Cary town leaders approve master plan for $50 million downtown park

Wake County News

CARY, N.C. (WNCN) – The Cary Town Council voted Thursday night to approve the master plan for a $50 million downtown park, which town leaders hope will lead to more investment in that area.

The town is working with OJB Landscape Architecture on the project, which more than a hundred people came to see Thursday afternoon at town hall.

Doug McRainey, the town’s director of park, recreation and cultural resources, said now that the council has approved the master plan, design work will begin in May. Construction is expected to begin in the fall of 2020, with the project completed in 2022.

Town leaders will ask voters to support a bond this October that will help to pay for the park along with other projects in the town, McRainey said.

“Our goal for this park is a park that unifies the downtown, but a park that all of Cary identifies with, whether you’re west of N.C. 55 or south of U.S. 1,” said McRainey. “We want a park that will energize the downtown but also be a catalyst for investment in downtown.”

During an open house, residents got a chance to see a virtual simulation of concepts for what the park could look like based on citizen feedback received so far.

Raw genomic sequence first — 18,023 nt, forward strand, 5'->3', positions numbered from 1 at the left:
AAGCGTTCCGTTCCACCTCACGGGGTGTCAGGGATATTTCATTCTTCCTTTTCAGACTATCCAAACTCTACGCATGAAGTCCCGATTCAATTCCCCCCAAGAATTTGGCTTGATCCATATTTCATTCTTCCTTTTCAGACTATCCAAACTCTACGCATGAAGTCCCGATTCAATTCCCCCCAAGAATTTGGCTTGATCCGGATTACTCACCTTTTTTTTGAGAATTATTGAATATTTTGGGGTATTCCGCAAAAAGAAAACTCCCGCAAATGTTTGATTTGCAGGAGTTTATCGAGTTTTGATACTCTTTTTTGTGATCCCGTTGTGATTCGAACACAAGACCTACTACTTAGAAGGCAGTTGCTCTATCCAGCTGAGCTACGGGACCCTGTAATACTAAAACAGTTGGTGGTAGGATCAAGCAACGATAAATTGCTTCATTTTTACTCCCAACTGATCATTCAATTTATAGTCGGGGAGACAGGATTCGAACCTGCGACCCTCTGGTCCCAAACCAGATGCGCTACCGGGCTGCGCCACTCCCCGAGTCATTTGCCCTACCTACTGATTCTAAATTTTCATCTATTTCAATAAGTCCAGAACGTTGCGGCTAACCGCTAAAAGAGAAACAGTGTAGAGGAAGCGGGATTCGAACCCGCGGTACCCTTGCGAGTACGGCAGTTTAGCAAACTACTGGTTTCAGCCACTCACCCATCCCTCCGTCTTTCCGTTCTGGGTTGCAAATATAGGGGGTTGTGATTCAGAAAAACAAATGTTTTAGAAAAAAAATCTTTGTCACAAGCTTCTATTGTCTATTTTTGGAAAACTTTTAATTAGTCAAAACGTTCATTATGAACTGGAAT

“We’ve got the plan. We do not want to hesitate at all. We want to move ahead with it, get the funding for it, get it built so people can come out and begin to enjoy it,” said McRainey.

 To see video and images of designs for the park and its various features, click here.

Cary resident Chuck Hogan came to town hall Thursday to see the designs.

“Now that I see what they’re going to do afterward, I’m all for it,” he said.

Gretchen Bimrose lives on Park Street near the planned park and has concerns about whether she’ll be able to afford to continue living there.

“All this going on has raised the property taxes, and as a matter of fact, has raised the taxes in my home where I live to the point where I will not be able to afford to stay in my home,” she said. “And I will have to move. Where? I don’t know.”

In 2012, 69 percent of voters approved a bond referendum that included funding to begin work on the park.

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